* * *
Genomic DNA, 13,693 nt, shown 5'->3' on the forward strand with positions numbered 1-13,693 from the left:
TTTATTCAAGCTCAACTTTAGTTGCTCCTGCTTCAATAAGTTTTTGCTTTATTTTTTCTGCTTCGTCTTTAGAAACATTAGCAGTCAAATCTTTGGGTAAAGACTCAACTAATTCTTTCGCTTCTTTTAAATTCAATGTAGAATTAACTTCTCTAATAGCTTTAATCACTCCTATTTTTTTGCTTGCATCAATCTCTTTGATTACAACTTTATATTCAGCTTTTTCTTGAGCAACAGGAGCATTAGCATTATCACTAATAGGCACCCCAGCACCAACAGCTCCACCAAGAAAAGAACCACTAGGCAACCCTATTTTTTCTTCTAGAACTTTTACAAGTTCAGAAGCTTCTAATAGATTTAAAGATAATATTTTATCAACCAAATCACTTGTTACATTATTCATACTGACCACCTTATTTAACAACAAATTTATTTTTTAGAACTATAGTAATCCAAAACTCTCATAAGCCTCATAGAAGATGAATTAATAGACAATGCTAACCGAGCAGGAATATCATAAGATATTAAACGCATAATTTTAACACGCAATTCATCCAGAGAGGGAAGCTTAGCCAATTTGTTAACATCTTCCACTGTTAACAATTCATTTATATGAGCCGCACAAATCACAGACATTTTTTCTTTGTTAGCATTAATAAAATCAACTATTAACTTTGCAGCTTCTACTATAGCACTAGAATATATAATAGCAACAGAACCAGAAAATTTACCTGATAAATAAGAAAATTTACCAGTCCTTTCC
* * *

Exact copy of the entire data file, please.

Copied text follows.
Genomic DNA, 13,693 nt, shown 5'->3' on the forward strand with positions numbered 1-13,693 from the left:
TTTATTCAAGCTCAACTTTAGTTGCTCCTGCTTCAATAAGTTTTTGCTTTATTTTTTCTGCTTCGTCTTTAGAAACATTAGCAGTCAAATCTTTGGGTAAAGACTCAACTAATTCTTTCGCTTCTTTTAAATTCAATGTAGAATTAACTTCTCTAATAGCTTTAATCACTCCTATTTTTTTGCTTGCATCAATCTCTTTGATTACAACTTTATATTCAGCTTTTTCTTGAGCAACAGGAGCATTAGCATTATCACTAATAGGCACCCCAGCACCAACAGCTCCACCAAGAAAAGAACCACTAGGCAACCCTATTTTTTCTTCTAGAACTTTTACAAGTTCAGAAGCTTCTAATAGATTTAAAGATAATATTTTATCAACCAAATCACTTGTTACATTATTCATACTGACCACCTTATTTAACAACAAATTTATTTTTTAGAACTATAGTAATCCAAAACTCTCATAAGCCTCATAGAAGATGAATTAATAGACAATGCTAACCGAGCAGGAATATCATAAGATATTAAACGCATAATTTTAACACGCAATTCATCCAGAGAGGGAAGCTTAGCCAATTTGTTAACATCTTCCACTGTTAACAATTCATTTATATGAGCCGCACAAATCACAGACATTTTTTCTTTGTTAGCATTAATAAAATCAACTATTAACTTTGCAGCTTCTACTATAGCACTAGAATATATAATAGCAACAGAACCAGAAAATTTACCTGATAAATAAGAAAATTTACCAGTCCTTTCC